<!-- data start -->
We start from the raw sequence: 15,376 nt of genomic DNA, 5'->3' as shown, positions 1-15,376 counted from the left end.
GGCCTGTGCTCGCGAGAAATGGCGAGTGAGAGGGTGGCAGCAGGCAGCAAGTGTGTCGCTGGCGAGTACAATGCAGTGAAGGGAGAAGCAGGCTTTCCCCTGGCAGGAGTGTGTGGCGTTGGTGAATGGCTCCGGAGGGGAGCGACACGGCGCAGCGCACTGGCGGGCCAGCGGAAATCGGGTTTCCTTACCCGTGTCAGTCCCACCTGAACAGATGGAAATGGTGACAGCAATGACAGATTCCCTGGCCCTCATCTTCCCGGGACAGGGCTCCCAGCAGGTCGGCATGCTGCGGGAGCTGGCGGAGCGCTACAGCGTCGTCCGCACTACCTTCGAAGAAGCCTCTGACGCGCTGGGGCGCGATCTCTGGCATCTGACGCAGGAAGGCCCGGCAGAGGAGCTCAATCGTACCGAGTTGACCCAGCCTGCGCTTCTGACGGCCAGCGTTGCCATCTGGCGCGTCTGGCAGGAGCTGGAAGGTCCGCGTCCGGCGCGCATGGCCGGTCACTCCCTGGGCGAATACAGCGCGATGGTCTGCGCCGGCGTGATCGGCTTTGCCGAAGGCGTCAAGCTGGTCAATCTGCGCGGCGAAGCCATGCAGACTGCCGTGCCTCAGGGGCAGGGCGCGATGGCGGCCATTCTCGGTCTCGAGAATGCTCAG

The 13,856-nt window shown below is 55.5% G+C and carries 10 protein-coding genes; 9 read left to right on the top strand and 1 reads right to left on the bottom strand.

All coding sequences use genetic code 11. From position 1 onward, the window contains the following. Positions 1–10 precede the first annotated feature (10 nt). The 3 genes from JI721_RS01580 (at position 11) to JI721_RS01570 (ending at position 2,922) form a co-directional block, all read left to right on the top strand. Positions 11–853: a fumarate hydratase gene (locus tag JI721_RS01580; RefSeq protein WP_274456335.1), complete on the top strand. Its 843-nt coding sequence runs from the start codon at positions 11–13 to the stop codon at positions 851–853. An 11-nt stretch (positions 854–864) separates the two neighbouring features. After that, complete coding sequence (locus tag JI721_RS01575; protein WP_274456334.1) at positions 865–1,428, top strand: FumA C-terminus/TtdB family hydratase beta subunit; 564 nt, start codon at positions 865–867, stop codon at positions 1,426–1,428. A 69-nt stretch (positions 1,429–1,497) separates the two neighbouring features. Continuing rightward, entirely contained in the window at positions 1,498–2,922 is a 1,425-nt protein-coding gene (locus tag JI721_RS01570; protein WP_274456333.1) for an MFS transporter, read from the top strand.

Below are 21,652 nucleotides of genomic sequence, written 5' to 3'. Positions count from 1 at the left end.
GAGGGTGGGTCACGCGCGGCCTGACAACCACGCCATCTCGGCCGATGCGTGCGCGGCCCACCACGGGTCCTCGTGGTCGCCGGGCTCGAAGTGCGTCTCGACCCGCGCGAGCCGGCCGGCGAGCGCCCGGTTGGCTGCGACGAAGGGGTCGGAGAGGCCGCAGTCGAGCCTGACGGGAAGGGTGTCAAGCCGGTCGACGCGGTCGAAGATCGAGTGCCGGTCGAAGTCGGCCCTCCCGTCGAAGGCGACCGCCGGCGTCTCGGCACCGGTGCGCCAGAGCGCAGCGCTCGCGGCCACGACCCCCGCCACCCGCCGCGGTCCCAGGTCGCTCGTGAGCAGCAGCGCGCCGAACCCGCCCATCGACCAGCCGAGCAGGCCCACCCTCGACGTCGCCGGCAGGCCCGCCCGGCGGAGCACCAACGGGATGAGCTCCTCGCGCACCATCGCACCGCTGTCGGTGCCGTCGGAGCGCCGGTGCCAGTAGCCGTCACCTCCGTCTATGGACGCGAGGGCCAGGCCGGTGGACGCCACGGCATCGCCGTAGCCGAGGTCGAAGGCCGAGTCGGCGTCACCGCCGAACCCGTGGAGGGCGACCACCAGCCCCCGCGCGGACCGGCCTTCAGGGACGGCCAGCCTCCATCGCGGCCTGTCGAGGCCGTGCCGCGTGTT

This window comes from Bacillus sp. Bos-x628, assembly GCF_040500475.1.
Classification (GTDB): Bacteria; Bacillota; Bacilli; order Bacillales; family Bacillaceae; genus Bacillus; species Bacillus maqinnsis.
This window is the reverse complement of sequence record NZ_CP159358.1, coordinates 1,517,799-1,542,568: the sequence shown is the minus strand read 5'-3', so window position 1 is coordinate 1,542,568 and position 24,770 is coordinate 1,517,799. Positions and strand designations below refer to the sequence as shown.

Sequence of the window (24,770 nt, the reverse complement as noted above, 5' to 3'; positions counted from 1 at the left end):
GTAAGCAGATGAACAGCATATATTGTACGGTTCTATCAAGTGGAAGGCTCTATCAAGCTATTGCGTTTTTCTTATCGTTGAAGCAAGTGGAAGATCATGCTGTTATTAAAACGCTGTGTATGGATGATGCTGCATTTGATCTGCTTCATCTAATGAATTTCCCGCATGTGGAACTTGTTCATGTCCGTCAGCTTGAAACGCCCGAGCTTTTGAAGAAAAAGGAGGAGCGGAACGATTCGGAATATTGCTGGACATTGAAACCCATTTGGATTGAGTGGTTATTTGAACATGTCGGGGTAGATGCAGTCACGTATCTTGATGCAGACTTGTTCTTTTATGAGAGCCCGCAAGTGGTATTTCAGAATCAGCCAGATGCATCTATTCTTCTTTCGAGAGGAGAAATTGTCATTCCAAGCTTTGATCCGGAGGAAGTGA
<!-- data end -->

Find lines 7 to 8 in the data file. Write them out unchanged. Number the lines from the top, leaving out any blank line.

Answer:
This window comes from Bacillus sp. Bos-x628, assembly GCF_040500475.1.
Classification (GTDB): Bacteria; Bacillota; Bacilli; order Bacillales; family Bacillaceae; genus Bacillus; species Bacillus maqinnsis.